Acts 18:16
And he drave them from the judgment seat.
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(16) He drove them from the judgment seat.—The words imply a magisterial act. The order was given to the lictors to clear the court, and the Jews, who did not immediately retreat were exposed to the ignominy of blows from their rods.

18:12-17 Paul was about to show that he did not teach men to worship God contrary to law; but the judge would not allow the Jews to complain to him of what was not within his office. It was right in Gallio that he left the Jews to themselves in matters relating to their religion, but yet would not let them, under pretence of that, persecute another. But it was wrong to speak slightly of a law and religion which he might have known to be of God, and which he ought to have acquainted himself with. In what way God is to be worshipped, whether Jesus be the Messiah, and whether the gospel be a Divine revelation, are not questions of words and names, they are questions of vast importance. Gallio spoke as if he boasted of his ignorance of the Scriptures, as if the law of God was beneath his notice. Gallio cared for none of these things. If he cared not for the affronts of bad men, it was commendable; but if he concerned not himself for the abuses done to good men, his indifference was carried too far. And those who see and hear of the sufferings of God's people, and have no feeling with them, or care for them, who do not pity and pray for them, are of the same spirit as Gallio, who cared for none of these things.And he drave them ... - He refused to hear and decide the controversy. The word used here does not denote that there was any violence used by Gallio, but merely that he dismissed them in an authoritative manner. 16. drave them, &c.—annoyed at such a case. He commanded them to be gone, having dismissed their case; and, if need were, added threatening and force.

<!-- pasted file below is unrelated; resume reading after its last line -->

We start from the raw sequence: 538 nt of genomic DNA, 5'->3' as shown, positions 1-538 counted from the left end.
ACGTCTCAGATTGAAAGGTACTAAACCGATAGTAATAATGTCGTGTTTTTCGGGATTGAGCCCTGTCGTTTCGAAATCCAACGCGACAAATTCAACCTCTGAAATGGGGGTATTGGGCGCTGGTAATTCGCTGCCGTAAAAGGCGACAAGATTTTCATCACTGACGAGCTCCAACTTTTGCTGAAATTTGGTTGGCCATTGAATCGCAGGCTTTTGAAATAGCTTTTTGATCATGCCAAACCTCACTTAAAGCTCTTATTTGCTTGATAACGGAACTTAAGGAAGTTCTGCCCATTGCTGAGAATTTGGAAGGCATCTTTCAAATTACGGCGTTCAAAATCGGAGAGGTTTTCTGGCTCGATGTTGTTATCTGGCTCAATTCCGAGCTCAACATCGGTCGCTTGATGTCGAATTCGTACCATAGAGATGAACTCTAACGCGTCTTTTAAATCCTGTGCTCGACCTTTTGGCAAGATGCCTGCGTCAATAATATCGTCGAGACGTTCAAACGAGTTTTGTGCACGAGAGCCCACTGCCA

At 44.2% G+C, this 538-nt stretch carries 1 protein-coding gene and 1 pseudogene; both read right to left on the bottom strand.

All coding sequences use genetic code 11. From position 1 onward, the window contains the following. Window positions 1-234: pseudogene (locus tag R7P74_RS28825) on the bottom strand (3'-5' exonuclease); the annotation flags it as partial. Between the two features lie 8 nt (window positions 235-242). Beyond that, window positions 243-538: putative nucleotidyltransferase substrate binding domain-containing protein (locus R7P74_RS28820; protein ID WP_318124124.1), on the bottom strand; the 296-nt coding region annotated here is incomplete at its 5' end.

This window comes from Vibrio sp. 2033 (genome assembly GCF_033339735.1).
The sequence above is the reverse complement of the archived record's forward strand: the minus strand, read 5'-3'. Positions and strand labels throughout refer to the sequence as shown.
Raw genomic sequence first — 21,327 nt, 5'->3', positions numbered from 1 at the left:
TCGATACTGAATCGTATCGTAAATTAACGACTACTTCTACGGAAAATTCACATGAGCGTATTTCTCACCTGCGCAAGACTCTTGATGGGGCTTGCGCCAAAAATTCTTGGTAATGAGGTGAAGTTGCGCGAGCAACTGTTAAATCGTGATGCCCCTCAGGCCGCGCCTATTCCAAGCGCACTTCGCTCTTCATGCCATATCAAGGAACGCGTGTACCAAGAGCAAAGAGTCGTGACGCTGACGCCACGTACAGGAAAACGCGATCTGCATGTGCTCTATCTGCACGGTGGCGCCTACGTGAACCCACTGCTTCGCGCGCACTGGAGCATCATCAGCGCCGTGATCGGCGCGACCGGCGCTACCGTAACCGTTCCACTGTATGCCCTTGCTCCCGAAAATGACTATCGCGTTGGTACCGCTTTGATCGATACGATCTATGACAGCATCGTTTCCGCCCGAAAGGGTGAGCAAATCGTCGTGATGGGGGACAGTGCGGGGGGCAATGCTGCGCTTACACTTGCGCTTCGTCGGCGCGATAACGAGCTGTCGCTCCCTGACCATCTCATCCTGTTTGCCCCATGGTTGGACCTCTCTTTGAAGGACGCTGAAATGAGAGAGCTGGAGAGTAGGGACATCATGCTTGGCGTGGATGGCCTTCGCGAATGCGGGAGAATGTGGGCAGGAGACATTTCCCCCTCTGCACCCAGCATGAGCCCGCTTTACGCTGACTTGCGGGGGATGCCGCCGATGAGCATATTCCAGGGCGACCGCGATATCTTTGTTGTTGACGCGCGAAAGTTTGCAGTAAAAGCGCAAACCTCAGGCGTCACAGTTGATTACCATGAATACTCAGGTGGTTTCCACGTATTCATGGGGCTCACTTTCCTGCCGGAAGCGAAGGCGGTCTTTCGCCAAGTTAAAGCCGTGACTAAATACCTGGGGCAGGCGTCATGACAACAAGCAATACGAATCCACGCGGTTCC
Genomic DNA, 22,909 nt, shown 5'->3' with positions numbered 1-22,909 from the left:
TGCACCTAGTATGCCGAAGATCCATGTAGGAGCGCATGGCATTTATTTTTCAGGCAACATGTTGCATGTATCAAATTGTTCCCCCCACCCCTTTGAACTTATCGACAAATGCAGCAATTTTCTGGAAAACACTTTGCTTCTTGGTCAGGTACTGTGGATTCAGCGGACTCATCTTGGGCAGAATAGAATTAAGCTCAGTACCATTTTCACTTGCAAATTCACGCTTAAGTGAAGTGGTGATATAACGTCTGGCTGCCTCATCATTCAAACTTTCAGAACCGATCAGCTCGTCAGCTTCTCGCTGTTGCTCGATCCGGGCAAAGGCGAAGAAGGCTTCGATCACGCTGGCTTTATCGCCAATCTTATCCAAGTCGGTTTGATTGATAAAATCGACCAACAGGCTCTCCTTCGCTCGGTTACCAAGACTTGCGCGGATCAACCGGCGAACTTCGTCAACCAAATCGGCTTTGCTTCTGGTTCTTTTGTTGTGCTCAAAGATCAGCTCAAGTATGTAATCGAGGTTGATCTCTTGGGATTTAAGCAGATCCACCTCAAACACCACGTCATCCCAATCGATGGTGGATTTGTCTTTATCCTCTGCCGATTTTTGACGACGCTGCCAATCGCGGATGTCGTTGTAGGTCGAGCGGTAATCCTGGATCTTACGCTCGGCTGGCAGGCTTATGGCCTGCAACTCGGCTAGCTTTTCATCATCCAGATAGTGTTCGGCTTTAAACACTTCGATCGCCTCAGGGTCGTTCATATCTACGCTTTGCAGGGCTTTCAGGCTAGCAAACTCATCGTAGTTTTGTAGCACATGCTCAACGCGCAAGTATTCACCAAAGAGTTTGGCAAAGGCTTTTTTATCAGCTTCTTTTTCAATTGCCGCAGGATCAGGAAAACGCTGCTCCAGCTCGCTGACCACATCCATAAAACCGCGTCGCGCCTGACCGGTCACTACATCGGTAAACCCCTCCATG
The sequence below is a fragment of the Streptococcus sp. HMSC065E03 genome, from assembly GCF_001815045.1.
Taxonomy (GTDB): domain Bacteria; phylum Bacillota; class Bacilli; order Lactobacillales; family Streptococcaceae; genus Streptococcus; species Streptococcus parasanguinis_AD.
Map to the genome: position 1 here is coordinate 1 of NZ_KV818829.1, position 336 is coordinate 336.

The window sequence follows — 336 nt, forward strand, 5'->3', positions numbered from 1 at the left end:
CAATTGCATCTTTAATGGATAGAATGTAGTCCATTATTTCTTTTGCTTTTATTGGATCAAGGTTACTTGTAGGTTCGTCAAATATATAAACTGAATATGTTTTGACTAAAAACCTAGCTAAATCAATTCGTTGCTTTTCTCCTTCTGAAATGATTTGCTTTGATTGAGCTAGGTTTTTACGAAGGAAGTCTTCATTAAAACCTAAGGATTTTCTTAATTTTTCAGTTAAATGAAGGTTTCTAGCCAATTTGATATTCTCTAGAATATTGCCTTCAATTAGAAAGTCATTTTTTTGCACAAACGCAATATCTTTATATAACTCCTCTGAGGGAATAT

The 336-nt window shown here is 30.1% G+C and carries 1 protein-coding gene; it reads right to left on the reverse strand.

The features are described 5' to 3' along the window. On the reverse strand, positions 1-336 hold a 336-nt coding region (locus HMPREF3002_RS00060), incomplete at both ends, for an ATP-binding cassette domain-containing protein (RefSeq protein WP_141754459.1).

And he drave them from the judgment seat. He would not hear, and try the cause; but dismissed them with threatening them, if ever they brought an affair of that kind to him any more. And he drave them from the judgment seat.
Acts 18:16-17. Ἀπήλασεν] he dismissed them as plaintiffs, whose information it was not competent to him to entertain. Comp. Dem. 272. 11. 1373. 12.

Under the legal pretext of the necessity of supporting this ἀπήλασεν of the proconsul, all the bystanders (πάντες, partly perhaps Roman subordinate officials, but certainly all Gentiles, therefore οἱ Ἕλληνες is a correct gloss) used the opportunity of wreaking their anger on the leader and certainly also the spokesman of the hated Jews; they seized Sosthenes, the ruler of the synagogue, even before the tribunal, and beat him.

Σωσθένης is by Theodoret, Erasmus, Calvin, and others, also Hofmann, heil. Schr. d. N.T. II. ii. p. 4 f., very arbitrarily (especially as this name was so common) considered as identical with the person mentioned in 1 Corinthians 1:1; hence also the erroneous gloss οἱ Ἰουδαῖοι added to πάντες has arisen from the supposition that he either was at this time actually a Christian, or at least inclined to Christianity, and therefore not sufficiently energetic in his accusation. Against this may be urged the very part which Sosthenes, as ruler of the synagogue, evidently plays against Paul;[80] and not less the circumstance, that the person mentioned in 1 Corinthians 1:1 was a fellow-labourer of Paul out of Corinth; according to which, for the identification of the two, a more extended hypothesis would be necessary, such as Ewald has. Chrysostom considers him even identical with Crispus.